"Abridging of story significantly changes meaning -- integrity of author in doubt.  I did not finish the book because I had good reason to doubt it's completeness and accuracy. Upon reading the story of  Lloyd Glenn and his son Brian, I recalled that I had read this story before, several years ago, but it seemed like part of it was missing. I found the file I had saved on my computer, and sure enough, the story had been heavily abridged. Although it might simply have been edited for length, it seemed very suspicious because the edits significantly changed the story that was told and the meaning of the experience. I do not mean that the parts that were included were altered, for the most part, but it appears that Tessy Rawlins has edited out several parts of sentences, sentences, and whole paragraphs in order to change the message of the story to one that she is presumably more comfortable with. It makes me wonder, also, if she  actually got permission from the authors of these stories to republish  them, or if she simply copied and pasted from the Internet, and then  edited them to her preferences. (10 people found this helpful.)" - July 27, 2015, Format: Kindle Edition

"Acknowledgement is needed. Author needs to give credit where credit is due.....he uses a lot of material from Albert Rosales' Humanoid Database, without giving credit or mentioning the database." - October 5, 2015, Format Kindle Edition

"Another take on the killings detailed by Eponymous Rex."
- June 7, 2016, Format: Kindle Edition 

"Nothing new here. Derivative. Just repeats previously published material from other authors." - April 30, 2015, Format: Kindle Edition

"The Banal Meets Boring. Just..awful. For the reviews to be legit, I have to assume that people doing the reviews have never read another book before on this subject. Or..perhaps never read any other book before..on anything..Or, the reviewers are family and friends of the author..When you remove the  truism`s/cliches.. and the quotes from other books..there is nothing here." - January 1, 2015, Format: Kindle Edition  

"She ripped off Missing 411- How about you quit ripping people off and tell them you stole the idea from David? Pretty spineless." - August 2016, Format: Kindle Edition

"Plagiarism at its finest! This work, and I have a hard time calling it 'work', is a complete ripoff of the very successful Missing 411 series by David Paulides" - August 2016, Format: Kindle Edition 

"Somebody in the cyber-woods wants your money. Predators in the Woods is an eclectic collection of short eye witness accounts about encounters with paranormal creatures. Exactly half of the e-book consists of excerpts from other e-books...There is no attempt at a synthesis or explanation." - January 2, 2016 Format: Kindle Edition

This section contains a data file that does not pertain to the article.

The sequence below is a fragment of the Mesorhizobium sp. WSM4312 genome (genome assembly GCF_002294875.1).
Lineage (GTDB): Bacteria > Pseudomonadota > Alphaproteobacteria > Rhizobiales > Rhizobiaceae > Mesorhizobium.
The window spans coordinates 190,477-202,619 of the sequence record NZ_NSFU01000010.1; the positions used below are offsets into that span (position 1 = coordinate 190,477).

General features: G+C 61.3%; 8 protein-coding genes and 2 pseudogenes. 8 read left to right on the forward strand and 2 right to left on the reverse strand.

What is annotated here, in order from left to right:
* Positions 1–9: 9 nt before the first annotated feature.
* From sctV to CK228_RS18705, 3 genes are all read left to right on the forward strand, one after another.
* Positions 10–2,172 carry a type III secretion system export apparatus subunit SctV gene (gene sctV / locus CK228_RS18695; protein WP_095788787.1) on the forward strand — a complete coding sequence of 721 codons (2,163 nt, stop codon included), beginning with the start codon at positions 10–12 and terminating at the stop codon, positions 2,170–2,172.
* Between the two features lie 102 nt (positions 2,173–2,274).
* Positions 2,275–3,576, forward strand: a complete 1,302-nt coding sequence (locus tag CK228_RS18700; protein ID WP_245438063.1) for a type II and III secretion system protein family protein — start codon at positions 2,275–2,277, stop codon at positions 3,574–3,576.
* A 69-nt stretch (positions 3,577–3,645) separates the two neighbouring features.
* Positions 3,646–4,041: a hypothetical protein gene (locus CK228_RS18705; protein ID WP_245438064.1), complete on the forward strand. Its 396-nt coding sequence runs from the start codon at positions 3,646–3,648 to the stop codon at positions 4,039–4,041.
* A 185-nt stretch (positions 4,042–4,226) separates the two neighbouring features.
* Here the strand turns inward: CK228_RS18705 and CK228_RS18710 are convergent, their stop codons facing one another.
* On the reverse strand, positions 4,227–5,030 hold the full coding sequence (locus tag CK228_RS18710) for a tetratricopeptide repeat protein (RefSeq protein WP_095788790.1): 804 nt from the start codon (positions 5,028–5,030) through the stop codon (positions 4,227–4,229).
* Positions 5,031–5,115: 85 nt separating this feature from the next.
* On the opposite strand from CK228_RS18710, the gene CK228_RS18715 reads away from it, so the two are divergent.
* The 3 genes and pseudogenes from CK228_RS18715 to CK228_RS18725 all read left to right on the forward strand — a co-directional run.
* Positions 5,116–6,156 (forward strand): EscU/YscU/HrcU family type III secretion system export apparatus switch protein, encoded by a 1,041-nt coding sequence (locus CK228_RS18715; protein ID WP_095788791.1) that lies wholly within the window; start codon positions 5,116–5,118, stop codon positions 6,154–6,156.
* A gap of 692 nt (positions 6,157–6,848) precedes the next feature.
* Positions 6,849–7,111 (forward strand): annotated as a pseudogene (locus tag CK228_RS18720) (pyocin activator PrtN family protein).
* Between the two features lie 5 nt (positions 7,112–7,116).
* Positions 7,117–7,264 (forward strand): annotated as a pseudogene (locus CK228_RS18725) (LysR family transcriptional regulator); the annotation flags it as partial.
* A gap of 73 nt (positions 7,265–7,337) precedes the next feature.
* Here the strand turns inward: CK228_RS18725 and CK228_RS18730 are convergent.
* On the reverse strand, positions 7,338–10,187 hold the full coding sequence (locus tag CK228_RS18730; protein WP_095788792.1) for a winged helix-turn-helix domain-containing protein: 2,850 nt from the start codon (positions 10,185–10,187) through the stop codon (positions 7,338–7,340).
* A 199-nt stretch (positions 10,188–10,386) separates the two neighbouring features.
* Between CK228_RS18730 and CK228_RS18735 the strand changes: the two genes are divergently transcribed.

"Summaries. rather than telling a unique story, this short booklet is a compilation of other people's stories." - August 11, 2013, Format: Kindle Edition

"Cut and paste? No sense of direction and explanations. Disappointed. Cut and paste. Shouldn't Amazon have a minimal standard for kindle books? Can anybody cut and paste and call it a book and have a milking cow?" - November 24, 2014, Format: Kindle Edition

"Book of lists. This really wasn't so much a book as a group of bits and pieces of information stuck together. No introduction or explanation to the chapters at all so you really don't what you are supposed to be reading. I see why it was a free download." - March 6, 2015, Format: Kindle Edition

"The stories are great, but I feel like they're copied and pasted from other sources. Was an editor involved in this at all?" - March 1, 2015 Format: Kindle Edition

"This book seemed to be hastily written-stories copied and thrown together - with many editing errors..." - March 7, 2015 Format: Kindle Edition

"A lot of repeated stories found in the other book by him." - September 12, 2015 Format:  Kindle Edition

"I think all of the stories could be found via a Google search..." - July 17, 2015 Format: Kindle Edition

"Choppy. This book is a waste of time and effort. There are copious numbers of missing or duplicated pages, not to mention tons of typos. The missing pages would cut short stories or pick them up halfway through. Very, very frustrating. Please fix or pull this work!!!!!" - May 9, 2015 Format: Kindle Edition

"Terrible Book! This is one of the worst, most ridiculous books I have ever read. It's now quite obvious that all of these five-star reviews were written by the same person — the author himself." - March 25,2016 Format: Kindle Edition